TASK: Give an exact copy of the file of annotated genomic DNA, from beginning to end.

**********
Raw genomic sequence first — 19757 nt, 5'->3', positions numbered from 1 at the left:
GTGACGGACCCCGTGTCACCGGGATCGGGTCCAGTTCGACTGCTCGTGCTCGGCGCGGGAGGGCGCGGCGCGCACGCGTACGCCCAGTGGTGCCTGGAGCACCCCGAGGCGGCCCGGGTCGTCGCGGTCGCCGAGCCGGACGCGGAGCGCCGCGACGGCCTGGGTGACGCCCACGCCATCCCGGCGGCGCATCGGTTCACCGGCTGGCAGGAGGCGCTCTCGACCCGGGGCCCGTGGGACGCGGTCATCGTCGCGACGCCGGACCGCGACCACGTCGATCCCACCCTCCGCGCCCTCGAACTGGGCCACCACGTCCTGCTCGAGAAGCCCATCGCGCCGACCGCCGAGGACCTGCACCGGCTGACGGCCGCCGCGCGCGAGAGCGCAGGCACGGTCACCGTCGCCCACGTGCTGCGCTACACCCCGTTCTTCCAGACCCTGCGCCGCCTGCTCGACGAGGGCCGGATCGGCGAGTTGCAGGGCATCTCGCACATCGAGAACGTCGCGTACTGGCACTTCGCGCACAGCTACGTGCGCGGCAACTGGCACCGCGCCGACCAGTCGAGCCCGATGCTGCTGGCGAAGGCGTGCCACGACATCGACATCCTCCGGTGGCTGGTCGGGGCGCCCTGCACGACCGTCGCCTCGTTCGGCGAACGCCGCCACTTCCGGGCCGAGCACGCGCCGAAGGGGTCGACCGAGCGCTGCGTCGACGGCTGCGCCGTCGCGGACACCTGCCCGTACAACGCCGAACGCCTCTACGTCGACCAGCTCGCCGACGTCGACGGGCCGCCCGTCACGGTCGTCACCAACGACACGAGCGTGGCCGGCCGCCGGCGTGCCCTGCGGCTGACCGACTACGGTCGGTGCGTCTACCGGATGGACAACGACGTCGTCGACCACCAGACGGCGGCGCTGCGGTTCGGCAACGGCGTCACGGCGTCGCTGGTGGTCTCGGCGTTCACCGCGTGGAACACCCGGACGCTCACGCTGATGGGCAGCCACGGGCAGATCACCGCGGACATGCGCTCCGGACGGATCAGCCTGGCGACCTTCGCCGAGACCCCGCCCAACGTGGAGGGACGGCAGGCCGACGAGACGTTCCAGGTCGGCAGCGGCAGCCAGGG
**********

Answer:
Raw genomic sequence first — 19757 nt, 5'->3', positions numbered from 1 at the left:
GTGACGGACCCCGTGTCACCGGGATCGGGTCCAGTTCGACTGCTCGTGCTCGGCGCGGGAGGGCGCGGCGCGCACGCGTACGCCCAGTGGTGCCTGGAGCACCCCGAGGCGGCCCGGGTCGTCGCGGTCGCCGAGCCGGACGCGGAGCGCCGCGACGGCCTGGGTGACGCCCACGCCATCCCGGCGGCGCATCGGTTCACCGGCTGGCAGGAGGCGCTCTCGACCCGGGGCCCGTGGGACGCGGTCATCGTCGCGACGCCGGACCGCGACCACGTCGATCCCACCCTCCGCGCCCTCGAACTGGGCCACCACGTCCTGCTCGAGAAGCCCATCGCGCCGACCGCCGAGGACCTGCACCGGCTGACGGCCGCCGCGCGCGAGAGCGCAGGCACGGTCACCGTCGCCCACGTGCTGCGCTACACCCCGTTCTTCCAGACCCTGCGCCGCCTGCTCGACGAGGGCCGGATCGGCGAGTTGCAGGGCATCTCGCACATCGAGAACGTCGCGTACTGGCACTTCGCGCACAGCTACGTGCGCGGCAACTGGCACCGCGCCGACCAGTCGAGCCCGATGCTGCTGGCGAAGGCGTGCCACGACATCGACATCCTCCGGTGGCTGGTCGGGGCGCCCTGCACGACCGTCGCCTCGTTCGGCGAACGCCGCCACTTCCGGGCCGAGCACGCGCCGAAGGGGTCGACCGAGCGCTGCGTCGACGGCTGCGCCGTCGCGGACACCTGCCCGTACAACGCCGAACGCCTCTACGTCGACCAGCTCGCCGACGTCGACGGGCCGCCCGTCACGGTCGTCACCAACGACACGAGCGTGGCCGGCCGCCGGCGTGCCCTGCGGCTGACCGACTACGGTCGGTGCGTCTACCGGATGGACAACGACGTCGTCGACCACCAGACGGCGGCGCTGCGGTTCGGCAACGGCGTCACGGCGTCGCTGGTGGTCTCGGCGTTCACCGCGTGGAACACCCGGACGCTCACGCTGATGGGCAGCCACGGGCAGATCACCGCGGACATGCGCTCCGGACGGATCAGCCTGGCGACCTTCGCCGAGACCCCGCCCAACGTGGAGGGACGGCAGGCCGACGAGACGTTCCAGGTCGGCAGCGGCAGCCAGGG